philosophical question - limits of beowulf defn

Schilling, Richard RSchilling at
Mon Jul 17 17:13:29 PDT 2000

Dr. Ligon presents great points. . . 

Great discussion, and I'd like to interject a little $.02 from the health
care industry.  
The attractiveness of beowulf technology lies in its definition: beowulf
refers to a 'class'
of machines, and general topology, which I believe is what the folks at NASA

That's important, because it lets me adopt the approach to what works best
for my environment.
Case in point, PVM, MPICH, JPVM or even Serialization of Java classes would,
as I understand 
it be appropriately used in a beowulf cluster.  That flexibility allows 
me to run proof of concepts on the hardware I have available.  

The general definition of beowulf-class machines also lets me focus on the
functionality of 
my application more than the particular toolset used.  Speed of prototyping
is crucial to my research 
efforts where clustering in and of itself is not my core objective.  So, a
general purpose
definition rather than a detailed specification is important - specific
benchmarks, although 
an initial consieration, can be improved later.

At the same time having a standard reference to a beowulf-class machine
gives me an 
indespensible frame of reference - and one I'll desperately need once I
present my initial results
to the boss to ask for more hardware!!

Richard Schilling
Web Integration Programmer
Affiliated Health Services
Mount Vernon, WA  USA

-----Original Message-----
From: Walter B. Ligon III [mailto:walt at]
Sent: Monday, July 17, 2000 10:56 AM
To: David S. Greenberg
Cc: Ward William E PHDN; 'Beowulf' Mailing List (E-mail)
Subject: Re: philosophical question - limits of beowulf defn 

A quick agreement on both Doug's contribution and David's posting.
The EL community did grow up as a SUPERSET of Beowulf because there
are many cluster based systems that are not, technically, a Beouwlf,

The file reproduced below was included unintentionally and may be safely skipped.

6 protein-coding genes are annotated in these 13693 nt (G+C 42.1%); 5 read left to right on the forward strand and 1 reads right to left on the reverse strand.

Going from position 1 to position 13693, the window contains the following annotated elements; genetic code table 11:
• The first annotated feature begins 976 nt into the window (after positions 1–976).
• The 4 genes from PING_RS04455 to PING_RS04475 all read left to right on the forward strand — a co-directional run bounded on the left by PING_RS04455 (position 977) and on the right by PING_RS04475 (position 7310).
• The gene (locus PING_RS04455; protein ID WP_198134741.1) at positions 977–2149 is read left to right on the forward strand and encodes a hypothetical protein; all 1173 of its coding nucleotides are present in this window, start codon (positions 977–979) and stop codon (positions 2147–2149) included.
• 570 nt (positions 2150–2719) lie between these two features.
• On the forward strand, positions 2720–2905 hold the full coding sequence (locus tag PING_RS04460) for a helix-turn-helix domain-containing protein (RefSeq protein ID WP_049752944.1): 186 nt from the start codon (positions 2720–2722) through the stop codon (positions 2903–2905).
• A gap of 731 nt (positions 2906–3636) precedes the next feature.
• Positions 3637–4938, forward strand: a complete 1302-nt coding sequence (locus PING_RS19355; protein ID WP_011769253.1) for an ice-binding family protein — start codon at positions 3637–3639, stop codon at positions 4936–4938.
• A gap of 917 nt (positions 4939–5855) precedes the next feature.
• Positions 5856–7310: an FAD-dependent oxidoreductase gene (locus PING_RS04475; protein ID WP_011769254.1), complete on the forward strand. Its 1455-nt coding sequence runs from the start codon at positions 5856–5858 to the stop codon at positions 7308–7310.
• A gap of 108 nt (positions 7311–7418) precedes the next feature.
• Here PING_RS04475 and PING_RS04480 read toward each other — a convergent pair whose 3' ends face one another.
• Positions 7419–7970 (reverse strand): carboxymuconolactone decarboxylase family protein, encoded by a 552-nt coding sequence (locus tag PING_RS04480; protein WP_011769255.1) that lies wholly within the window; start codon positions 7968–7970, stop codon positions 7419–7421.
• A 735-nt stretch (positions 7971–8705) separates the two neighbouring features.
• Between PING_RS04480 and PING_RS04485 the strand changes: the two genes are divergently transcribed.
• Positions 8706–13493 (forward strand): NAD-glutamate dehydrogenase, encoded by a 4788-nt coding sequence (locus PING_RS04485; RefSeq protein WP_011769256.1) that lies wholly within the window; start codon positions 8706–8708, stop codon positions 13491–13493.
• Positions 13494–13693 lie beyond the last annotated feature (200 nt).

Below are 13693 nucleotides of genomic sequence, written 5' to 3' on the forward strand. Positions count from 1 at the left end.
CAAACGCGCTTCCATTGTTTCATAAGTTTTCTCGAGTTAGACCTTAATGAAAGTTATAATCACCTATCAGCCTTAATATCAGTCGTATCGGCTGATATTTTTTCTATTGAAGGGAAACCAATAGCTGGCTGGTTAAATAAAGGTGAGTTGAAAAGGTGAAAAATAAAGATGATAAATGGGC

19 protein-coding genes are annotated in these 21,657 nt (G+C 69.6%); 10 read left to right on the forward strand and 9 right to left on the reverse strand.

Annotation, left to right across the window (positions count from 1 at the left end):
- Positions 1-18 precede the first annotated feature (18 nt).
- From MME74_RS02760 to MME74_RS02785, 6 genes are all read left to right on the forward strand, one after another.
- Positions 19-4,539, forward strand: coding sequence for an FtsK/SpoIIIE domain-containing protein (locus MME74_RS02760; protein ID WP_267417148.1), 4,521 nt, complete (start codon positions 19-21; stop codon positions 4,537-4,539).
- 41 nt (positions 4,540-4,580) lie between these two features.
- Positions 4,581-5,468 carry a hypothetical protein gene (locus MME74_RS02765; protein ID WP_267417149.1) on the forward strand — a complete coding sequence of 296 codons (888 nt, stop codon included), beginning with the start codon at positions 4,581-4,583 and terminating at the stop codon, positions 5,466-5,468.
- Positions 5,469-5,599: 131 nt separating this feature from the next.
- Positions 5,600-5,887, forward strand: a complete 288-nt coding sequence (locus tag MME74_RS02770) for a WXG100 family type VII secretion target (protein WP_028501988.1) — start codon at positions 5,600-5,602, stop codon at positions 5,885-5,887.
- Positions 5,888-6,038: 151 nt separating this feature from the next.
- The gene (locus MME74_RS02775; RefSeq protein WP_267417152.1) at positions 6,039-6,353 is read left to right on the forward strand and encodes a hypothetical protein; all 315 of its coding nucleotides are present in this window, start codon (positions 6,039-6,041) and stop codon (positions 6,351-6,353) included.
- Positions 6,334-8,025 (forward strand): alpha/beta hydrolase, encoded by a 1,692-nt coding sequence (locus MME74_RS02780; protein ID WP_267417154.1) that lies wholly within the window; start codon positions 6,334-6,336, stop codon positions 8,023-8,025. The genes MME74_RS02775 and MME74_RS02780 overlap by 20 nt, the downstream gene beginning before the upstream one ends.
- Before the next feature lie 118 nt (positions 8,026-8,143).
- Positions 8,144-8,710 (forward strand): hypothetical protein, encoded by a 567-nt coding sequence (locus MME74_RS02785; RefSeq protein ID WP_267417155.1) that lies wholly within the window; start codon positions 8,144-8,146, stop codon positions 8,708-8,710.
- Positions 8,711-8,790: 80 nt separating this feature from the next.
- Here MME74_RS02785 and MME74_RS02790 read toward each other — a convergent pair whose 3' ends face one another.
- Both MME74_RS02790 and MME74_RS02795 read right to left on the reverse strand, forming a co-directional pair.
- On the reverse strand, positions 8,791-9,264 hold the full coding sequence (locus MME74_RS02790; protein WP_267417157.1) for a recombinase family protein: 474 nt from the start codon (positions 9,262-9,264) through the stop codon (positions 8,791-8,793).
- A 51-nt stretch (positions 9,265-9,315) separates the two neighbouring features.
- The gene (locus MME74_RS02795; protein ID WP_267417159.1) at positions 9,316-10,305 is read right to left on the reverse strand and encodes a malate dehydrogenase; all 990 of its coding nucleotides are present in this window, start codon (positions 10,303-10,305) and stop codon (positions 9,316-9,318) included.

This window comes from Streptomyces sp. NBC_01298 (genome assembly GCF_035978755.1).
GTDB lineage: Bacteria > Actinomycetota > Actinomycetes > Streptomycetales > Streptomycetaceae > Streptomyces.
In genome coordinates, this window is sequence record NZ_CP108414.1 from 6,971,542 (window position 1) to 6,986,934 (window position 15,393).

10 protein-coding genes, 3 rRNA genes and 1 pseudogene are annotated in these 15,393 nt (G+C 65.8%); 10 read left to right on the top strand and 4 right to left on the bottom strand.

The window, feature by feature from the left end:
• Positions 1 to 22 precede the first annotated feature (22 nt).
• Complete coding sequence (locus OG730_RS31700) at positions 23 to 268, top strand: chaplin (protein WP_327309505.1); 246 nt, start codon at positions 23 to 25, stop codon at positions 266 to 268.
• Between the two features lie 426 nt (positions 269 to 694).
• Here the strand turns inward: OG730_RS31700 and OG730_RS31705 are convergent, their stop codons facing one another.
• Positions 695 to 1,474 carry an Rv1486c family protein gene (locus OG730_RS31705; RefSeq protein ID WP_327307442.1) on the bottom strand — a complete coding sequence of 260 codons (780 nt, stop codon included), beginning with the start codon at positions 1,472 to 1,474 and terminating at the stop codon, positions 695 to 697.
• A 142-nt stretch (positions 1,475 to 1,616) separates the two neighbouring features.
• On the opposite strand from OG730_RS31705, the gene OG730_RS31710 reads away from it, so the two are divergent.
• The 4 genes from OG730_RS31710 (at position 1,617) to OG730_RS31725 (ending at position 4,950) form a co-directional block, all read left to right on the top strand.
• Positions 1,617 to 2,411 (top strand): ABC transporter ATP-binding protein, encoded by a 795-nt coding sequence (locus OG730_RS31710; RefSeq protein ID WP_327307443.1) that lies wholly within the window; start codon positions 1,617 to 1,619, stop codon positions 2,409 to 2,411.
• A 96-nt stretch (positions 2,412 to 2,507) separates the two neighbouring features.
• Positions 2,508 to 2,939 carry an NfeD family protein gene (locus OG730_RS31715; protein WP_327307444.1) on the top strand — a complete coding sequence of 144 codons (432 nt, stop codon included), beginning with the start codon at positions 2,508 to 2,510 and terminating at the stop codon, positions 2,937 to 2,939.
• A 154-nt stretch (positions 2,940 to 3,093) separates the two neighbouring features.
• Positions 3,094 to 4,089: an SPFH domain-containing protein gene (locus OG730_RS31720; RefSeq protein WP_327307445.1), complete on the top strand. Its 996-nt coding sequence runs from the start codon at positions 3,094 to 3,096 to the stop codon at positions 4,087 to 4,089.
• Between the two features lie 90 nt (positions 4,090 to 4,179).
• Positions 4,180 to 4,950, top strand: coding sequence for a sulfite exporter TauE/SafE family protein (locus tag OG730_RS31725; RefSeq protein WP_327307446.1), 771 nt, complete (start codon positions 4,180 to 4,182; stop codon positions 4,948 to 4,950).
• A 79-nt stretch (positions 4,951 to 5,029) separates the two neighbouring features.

but share many interesting problems.  I think it is even MORE important
to realize that the EL community is ALSO focused on the open-source (Linux)
OS issue - which allows us to evolve the OS to better meet the needs of
more extreme systems (one of which is a Beowulf).

I have always been rather particular about the name "Beowulf" for two

first, people did cluster computing long before Beowulf.  When Beowulf
	came out many people said "so what? - it's been done before."
	but they missed an important point in the COTS HW and open-source
	OS!  The specific characteristis of a Beowulf mean we are *free*
	to adapt the architecture because the nodes are dedicated, because
	the OS is open-source, because parallel computing is our goal.  I
	think the next-gen Beowulf software we are working on is going to
	drive that point home like never before.

second, there was an early tendency for people to say "everything is a
	Beowulf."  I'm not against everyone joining the party, by there are
	many DIFFERENT approaches, including high availability designs,
	true distributed systems, cycle stealing, etc. and they have
	different issues.  I don't want to dillute the effort going into
	ANY of these areas byt saying "Hey, its ALL Beowulf, so we're doing
	Beowulf and we don't need to do any more."  That's not where its at.
	Beowulf is in its infancy, and it is NOT the answer to everyone's
	problem.  I would rather ORGANIZE our efforts so that ALL of those
	efforts get the recoginition they deserve than let it all wind up
	a big cloudy mess!

So that's why I always butt in on these discussions and why I always take
the position that I do.  The folks that defined the term had a specific
thing in mind, and they have repeatedly indicated they want that definition
to stay true (even though some of them are now off doing DIFFERENT things).
Some day they may come down and tell me to shut up - but until then, I will
try to let everyone know where this term came from.  I'm not trying to be an
ass-hole, I just want to let you know.


Dr. Walter B. Ligon III
Associate Professor
ECE Department
Clemson University

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